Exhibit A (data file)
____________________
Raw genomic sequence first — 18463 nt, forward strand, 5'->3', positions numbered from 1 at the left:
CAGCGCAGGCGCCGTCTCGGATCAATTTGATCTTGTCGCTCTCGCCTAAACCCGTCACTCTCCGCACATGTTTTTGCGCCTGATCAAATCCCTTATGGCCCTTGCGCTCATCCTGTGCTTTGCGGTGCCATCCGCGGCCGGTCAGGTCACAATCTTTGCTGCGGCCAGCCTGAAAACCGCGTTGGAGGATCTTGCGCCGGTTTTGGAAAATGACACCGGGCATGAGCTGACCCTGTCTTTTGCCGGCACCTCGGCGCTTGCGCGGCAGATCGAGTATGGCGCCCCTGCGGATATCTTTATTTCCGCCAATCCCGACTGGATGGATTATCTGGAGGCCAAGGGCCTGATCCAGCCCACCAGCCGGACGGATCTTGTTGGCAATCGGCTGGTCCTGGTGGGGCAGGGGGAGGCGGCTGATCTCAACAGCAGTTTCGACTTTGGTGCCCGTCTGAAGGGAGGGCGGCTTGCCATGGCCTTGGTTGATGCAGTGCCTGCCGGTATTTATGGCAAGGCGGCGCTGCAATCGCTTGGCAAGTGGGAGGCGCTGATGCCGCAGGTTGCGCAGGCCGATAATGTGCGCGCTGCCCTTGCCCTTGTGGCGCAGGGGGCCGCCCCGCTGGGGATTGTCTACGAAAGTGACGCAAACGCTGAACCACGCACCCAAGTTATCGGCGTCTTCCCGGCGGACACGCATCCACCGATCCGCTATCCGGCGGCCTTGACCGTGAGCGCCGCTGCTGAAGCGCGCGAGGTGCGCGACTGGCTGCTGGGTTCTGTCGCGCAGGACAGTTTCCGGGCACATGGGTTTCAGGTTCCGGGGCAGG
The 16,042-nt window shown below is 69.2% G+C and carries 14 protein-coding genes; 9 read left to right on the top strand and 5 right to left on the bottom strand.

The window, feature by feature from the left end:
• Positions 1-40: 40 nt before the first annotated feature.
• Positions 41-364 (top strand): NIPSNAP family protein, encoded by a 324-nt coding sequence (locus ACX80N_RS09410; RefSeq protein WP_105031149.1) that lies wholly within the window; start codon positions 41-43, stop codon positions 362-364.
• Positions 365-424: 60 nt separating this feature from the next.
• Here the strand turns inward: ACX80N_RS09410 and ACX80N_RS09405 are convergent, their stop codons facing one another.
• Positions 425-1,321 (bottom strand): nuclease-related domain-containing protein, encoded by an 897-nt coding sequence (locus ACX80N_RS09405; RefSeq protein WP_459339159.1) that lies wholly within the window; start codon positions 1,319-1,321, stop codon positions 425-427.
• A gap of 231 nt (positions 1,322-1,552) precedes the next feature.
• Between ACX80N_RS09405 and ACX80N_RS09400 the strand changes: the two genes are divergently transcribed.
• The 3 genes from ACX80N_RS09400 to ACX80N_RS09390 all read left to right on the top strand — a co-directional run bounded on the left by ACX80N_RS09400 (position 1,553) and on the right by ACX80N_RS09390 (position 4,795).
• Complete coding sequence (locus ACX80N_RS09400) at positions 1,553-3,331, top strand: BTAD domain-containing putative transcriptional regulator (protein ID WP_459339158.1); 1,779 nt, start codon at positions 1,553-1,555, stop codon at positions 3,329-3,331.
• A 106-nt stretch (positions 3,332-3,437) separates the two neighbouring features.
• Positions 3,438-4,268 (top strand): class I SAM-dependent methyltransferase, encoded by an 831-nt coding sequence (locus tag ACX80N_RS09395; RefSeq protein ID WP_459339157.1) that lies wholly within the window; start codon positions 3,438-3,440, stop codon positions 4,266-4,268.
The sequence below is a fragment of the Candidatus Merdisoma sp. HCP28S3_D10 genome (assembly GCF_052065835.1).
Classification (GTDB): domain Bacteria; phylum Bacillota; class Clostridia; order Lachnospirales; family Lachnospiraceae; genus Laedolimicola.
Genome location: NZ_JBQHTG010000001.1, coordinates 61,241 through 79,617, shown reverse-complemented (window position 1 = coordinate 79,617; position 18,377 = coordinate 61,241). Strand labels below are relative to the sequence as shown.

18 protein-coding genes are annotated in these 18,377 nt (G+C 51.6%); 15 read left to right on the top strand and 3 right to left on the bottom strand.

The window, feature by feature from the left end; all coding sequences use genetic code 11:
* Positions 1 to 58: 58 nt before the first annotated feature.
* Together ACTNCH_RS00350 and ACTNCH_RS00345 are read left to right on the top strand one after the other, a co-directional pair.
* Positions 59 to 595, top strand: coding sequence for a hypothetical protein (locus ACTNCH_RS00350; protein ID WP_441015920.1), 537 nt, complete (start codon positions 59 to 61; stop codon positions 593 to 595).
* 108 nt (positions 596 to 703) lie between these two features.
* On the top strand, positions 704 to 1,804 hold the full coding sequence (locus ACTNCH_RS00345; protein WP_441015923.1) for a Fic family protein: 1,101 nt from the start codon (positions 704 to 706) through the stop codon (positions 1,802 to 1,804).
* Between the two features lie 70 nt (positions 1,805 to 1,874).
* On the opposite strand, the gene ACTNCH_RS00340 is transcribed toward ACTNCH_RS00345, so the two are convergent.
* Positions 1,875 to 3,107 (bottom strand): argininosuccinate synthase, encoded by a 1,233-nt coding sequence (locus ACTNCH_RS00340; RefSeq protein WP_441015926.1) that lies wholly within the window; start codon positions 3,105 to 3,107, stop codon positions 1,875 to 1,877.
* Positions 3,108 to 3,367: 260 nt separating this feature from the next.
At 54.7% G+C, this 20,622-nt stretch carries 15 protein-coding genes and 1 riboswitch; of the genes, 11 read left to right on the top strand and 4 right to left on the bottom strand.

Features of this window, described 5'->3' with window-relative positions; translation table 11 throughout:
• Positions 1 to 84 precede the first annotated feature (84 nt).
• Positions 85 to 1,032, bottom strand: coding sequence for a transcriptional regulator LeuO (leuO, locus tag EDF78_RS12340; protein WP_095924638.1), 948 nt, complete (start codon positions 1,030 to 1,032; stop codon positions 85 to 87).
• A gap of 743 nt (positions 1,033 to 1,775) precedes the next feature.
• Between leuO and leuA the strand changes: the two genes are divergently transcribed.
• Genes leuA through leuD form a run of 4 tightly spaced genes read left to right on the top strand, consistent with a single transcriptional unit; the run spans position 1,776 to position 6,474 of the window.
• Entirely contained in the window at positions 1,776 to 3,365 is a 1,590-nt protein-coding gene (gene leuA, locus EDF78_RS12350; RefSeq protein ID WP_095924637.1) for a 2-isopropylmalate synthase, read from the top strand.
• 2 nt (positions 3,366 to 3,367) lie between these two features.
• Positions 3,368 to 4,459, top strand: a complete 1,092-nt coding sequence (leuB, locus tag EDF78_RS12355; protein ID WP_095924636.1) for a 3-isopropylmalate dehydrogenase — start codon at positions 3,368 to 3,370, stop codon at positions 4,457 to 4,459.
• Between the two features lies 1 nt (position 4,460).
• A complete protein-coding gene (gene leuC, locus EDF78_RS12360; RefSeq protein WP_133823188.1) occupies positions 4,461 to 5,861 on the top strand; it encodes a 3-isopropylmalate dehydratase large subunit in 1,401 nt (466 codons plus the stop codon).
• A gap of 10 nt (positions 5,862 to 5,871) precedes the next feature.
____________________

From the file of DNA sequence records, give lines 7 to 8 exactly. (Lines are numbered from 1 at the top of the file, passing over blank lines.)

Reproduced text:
• Positions 365-424: 60 nt separating this feature from the next.
• Here the strand turns inward: ACX80N_RS09410 and ACX80N_RS09405 are convergent, their stop codons facing one another.